Old women have taught you that the fairies are too small to be seen. But I tell you the fairies are too mighty to be seen. (p. 4)

The Doctor does not believe me. He is an agnostic; and he knows everything. (p. 43)

There is no bigot like the atheist. (p. 47)

Read: LibriVox (audiobook), Internet Archive (pdf), Project Gutenberg (epub/mobi/html), Kindle Store (mobi)

St. George of England

Mine eyes were sealed with slumber; I sat too long at the ale.
The green dew blights the banner; the red rust eats the mail.
And a spider spanned the chasm from the hand to the fallen sword,
And the sea sang me to sleep; for it called me lord.

This was the hand of the hero; it strangled the dragon’s scream,
But I dreamed so long of the dragon that the dragon was a dream:
And the knight that defied the dragon deserted the princess.
Her knight has stolen her dowry; she has no redress.

Mirror of Justice, shine on us; blaze though the broad sky break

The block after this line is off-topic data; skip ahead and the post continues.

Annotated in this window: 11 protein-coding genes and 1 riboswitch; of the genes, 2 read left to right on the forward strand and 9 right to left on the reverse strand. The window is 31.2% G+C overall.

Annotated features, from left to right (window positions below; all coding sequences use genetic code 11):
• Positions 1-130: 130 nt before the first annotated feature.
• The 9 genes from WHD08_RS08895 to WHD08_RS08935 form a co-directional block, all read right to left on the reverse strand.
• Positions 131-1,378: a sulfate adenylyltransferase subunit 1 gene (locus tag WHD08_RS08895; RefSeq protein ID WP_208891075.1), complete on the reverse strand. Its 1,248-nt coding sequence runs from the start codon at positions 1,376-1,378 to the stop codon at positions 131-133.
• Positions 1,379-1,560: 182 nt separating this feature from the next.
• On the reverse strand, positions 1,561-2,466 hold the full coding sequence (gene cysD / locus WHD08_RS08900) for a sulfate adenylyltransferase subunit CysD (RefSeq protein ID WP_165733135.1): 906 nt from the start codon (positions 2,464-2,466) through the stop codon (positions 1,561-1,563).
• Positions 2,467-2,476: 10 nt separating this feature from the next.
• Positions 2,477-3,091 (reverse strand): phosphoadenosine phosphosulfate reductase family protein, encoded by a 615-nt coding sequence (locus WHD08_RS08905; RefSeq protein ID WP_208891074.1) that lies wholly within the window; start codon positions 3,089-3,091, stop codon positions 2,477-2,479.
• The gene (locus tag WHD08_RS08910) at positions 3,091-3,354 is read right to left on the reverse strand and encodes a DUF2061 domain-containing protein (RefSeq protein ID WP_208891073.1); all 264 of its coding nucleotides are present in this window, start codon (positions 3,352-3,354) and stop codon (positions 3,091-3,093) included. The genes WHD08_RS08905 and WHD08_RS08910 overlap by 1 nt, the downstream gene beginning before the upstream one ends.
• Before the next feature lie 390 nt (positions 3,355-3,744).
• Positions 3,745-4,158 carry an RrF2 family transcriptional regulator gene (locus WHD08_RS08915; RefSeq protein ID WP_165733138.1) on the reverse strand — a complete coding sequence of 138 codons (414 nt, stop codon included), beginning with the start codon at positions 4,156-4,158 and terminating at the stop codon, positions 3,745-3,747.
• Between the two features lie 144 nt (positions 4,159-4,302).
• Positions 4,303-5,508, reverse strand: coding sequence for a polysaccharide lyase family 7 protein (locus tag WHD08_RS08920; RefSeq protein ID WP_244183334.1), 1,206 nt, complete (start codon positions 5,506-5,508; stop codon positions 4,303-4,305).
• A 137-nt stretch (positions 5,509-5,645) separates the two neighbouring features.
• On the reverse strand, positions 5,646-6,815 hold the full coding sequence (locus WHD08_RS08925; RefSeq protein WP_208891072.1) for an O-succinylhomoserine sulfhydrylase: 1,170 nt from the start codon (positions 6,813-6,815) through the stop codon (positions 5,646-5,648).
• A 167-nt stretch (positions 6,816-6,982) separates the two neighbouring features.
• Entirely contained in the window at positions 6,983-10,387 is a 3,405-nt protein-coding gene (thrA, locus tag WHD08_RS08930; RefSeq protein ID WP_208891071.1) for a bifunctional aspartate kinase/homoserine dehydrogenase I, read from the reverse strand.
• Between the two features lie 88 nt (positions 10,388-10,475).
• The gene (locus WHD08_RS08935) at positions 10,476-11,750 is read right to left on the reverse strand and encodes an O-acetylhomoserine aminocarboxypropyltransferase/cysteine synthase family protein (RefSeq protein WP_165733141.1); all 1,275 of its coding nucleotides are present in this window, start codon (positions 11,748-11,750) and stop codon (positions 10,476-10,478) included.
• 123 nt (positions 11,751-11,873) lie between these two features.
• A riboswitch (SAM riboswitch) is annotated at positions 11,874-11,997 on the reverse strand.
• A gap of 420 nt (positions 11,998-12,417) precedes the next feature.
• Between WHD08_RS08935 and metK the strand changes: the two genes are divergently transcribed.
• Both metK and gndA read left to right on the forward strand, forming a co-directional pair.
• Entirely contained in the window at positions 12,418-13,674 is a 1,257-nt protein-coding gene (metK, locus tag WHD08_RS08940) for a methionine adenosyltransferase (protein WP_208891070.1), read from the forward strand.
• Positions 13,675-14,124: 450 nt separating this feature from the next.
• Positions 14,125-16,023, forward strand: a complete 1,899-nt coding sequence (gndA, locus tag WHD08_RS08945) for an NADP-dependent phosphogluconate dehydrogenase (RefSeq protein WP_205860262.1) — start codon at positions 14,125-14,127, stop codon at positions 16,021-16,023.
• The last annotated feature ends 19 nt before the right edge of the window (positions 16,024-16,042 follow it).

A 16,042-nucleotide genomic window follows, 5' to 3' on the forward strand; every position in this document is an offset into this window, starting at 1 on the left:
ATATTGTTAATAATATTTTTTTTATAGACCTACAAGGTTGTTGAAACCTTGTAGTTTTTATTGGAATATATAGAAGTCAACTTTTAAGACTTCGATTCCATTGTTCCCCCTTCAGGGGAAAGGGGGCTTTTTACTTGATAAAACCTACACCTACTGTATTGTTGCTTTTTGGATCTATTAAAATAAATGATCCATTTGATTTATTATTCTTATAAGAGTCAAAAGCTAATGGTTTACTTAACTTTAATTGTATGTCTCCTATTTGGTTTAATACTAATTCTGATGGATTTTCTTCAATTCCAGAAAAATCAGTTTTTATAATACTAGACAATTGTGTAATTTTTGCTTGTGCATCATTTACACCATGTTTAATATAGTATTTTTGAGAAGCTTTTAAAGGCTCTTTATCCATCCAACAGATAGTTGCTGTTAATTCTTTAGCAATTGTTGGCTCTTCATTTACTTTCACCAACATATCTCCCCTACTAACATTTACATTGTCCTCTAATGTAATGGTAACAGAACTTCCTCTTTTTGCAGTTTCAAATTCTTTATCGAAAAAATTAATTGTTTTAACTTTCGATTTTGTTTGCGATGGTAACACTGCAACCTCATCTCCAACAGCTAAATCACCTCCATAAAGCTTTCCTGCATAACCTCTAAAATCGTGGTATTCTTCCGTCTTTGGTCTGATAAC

Show us our face though it shatter us; shatter and shake us awake!
We were not tortured of demons, with Berber and Scot,
We that have loved have failed thee! Oh, fail us not!

Source: G. K. Chesterton, The Queen of Seven Swords. London: Sheed & Ward, 1926, p. 49.

Review: Greybeards at Play

Rating: ★★★

Author: G. K. Chesterton was a devoutly Catholic journalist, poet and novelist of the early 20th century. His most apt nickname is “The Prince of Paradox.”

Full Title:  Greybeards at Play: Literature and Art for Old Gentlemen, Rhymes and Sketches

Genre: Poetry, humor.


Greybeards at Play is Chesterton’s first published book. He published it in 1900 at the ripe age of 26, so “greybeard” is used with tongue in cheek. This kind of dichotomy or paradox is a major pattern that marks his entire writing career, and looms large in almost every book he wrote. Aging and youth is also a favorite theme of Chesterton in his prose and poetry, used, for instance, in the introduction to The Man Who Was Thursday:

The world was very old indeed when you and I were young.